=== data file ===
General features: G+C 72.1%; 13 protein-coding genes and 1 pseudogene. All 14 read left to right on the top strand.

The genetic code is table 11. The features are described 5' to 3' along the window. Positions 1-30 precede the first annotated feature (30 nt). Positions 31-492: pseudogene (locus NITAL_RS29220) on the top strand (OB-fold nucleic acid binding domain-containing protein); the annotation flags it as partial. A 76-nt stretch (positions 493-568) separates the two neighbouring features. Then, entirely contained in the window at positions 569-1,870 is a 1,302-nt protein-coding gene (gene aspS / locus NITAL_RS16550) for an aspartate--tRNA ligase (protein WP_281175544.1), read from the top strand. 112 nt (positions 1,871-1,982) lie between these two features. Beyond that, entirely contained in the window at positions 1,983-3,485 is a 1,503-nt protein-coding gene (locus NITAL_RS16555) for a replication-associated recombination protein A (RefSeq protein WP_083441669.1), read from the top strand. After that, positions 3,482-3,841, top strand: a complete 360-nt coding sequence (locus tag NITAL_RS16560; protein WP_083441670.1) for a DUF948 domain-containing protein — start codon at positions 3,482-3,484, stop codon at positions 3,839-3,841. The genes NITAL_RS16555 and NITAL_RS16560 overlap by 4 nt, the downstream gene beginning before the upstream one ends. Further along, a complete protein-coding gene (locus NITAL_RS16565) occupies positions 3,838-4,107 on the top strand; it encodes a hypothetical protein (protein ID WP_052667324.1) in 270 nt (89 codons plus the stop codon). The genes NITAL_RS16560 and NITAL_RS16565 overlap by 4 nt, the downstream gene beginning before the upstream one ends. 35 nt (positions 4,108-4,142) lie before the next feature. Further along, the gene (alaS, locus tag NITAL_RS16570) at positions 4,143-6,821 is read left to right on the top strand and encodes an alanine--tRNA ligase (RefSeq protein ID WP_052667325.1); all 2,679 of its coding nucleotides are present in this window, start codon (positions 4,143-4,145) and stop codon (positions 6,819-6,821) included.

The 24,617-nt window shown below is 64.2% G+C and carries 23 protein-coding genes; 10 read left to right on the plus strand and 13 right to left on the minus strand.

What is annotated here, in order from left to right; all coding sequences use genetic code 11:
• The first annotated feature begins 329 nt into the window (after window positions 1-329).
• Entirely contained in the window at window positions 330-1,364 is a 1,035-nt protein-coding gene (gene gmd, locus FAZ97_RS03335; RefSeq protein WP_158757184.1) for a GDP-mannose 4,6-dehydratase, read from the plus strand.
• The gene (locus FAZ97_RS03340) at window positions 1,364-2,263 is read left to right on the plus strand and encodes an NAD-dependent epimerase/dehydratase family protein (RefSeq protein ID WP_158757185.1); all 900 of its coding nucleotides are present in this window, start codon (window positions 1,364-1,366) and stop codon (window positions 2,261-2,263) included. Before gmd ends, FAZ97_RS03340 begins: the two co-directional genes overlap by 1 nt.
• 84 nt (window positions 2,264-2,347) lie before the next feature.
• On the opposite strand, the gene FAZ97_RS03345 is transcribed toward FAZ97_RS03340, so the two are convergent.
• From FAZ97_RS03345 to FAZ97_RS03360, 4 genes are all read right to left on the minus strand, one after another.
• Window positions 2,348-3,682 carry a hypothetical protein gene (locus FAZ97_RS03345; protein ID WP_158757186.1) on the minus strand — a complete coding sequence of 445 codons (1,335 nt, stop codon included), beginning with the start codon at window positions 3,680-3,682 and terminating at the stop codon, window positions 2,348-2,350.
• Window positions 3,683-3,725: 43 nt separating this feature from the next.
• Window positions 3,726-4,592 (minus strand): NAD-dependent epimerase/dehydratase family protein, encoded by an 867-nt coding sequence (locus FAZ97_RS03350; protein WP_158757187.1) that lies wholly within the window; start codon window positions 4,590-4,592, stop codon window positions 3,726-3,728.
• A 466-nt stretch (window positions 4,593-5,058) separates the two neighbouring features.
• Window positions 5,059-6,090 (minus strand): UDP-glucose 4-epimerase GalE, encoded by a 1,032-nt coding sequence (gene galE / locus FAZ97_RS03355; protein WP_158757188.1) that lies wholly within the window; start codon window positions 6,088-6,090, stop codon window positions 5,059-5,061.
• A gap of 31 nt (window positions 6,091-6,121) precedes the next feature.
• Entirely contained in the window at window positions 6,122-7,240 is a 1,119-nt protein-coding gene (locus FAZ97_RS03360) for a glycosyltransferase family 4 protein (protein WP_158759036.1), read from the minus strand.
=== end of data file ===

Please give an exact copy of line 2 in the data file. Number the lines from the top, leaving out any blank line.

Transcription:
The genetic code is table 11. The features are described 5' to 3' along the window. Positions 1-30 precede the first annotated feature (30 nt). Positions 31-492: pseudogene (locus NITAL_RS29220) on the top strand (OB-fold nucleic acid binding domain-containing protein); the annotation flags it as partial. A 76-nt stretch (positions 493-568) separates the two neighbouring features. Then, entirely contained in the window at positions 569-1,870 is a 1,302-nt protein-coding gene (gene aspS / locus NITAL_RS16550) for an aspartate--tRNA ligase (protein WP_281175544.1), read from the top strand. 112 nt (positions 1,871-1,982) lie between these two features. Beyond that, entirely contained in the window at positions 1,983-3,485 is a 1,503-nt protein-coding gene (locus NITAL_RS16555) for a replication-associated recombination protein A (RefSeq protein WP_083441669.1), read from the top strand. After that, positions 3,482-3,841, top strand: a complete 360-nt coding sequence (locus tag NITAL_RS16560; protein WP_083441670.1) for a DUF948 domain-containing protein — start codon at positions 3,482-3,484, stop codon at positions 3,839-3,841. The genes NITAL_RS16555 and NITAL_RS16560 overlap by 4 nt, the downstream gene beginning before the upstream one ends. Further along, a complete protein-coding gene (locus NITAL_RS16565) occupies positions 3,838-4,107 on the top strand; it encodes a hypothetical protein (protein ID WP_052667324.1) in 270 nt (89 codons plus the stop codon). The genes NITAL_RS16560 and NITAL_RS16565 overlap by 4 nt, the downstream gene beginning before the upstream one ends. 35 nt (positions 4,108-4,142) lie before the next feature. Further along, the gene (alaS, locus tag NITAL_RS16570) at positions 4,143-6,821 is read left to right on the top strand and encodes an alanine--tRNA ligase (RefSeq protein ID WP_052667325.1); all 2,679 of its coding nucleotides are present in this window, start codon (positions 4,143-4,145) and stop codon (positions 6,819-6,821) included.